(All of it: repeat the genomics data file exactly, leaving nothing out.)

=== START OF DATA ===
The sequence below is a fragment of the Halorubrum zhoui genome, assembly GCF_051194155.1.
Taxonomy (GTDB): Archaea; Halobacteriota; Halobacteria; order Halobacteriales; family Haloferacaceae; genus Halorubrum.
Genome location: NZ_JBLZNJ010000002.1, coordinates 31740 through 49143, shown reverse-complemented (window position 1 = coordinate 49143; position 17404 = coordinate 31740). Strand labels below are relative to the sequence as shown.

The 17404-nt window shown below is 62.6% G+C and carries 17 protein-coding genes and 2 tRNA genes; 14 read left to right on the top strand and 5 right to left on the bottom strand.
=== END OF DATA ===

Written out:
The sequence below is a fragment of the Halorubrum zhoui genome, assembly GCF_051194155.1.
Taxonomy (GTDB): Archaea; Halobacteriota; Halobacteria; order Halobacteriales; family Haloferacaceae; genus Halorubrum.
Genome location: NZ_JBLZNJ010000002.1, coordinates 31740 through 49143, shown reverse-complemented (window position 1 = coordinate 49143; position 17404 = coordinate 31740). Strand labels below are relative to the sequence as shown.

The 17404-nt window shown below is 62.6% G+C and carries 17 protein-coding genes and 2 tRNA genes; 14 read left to right on the top strand and 5 right to left on the bottom strand.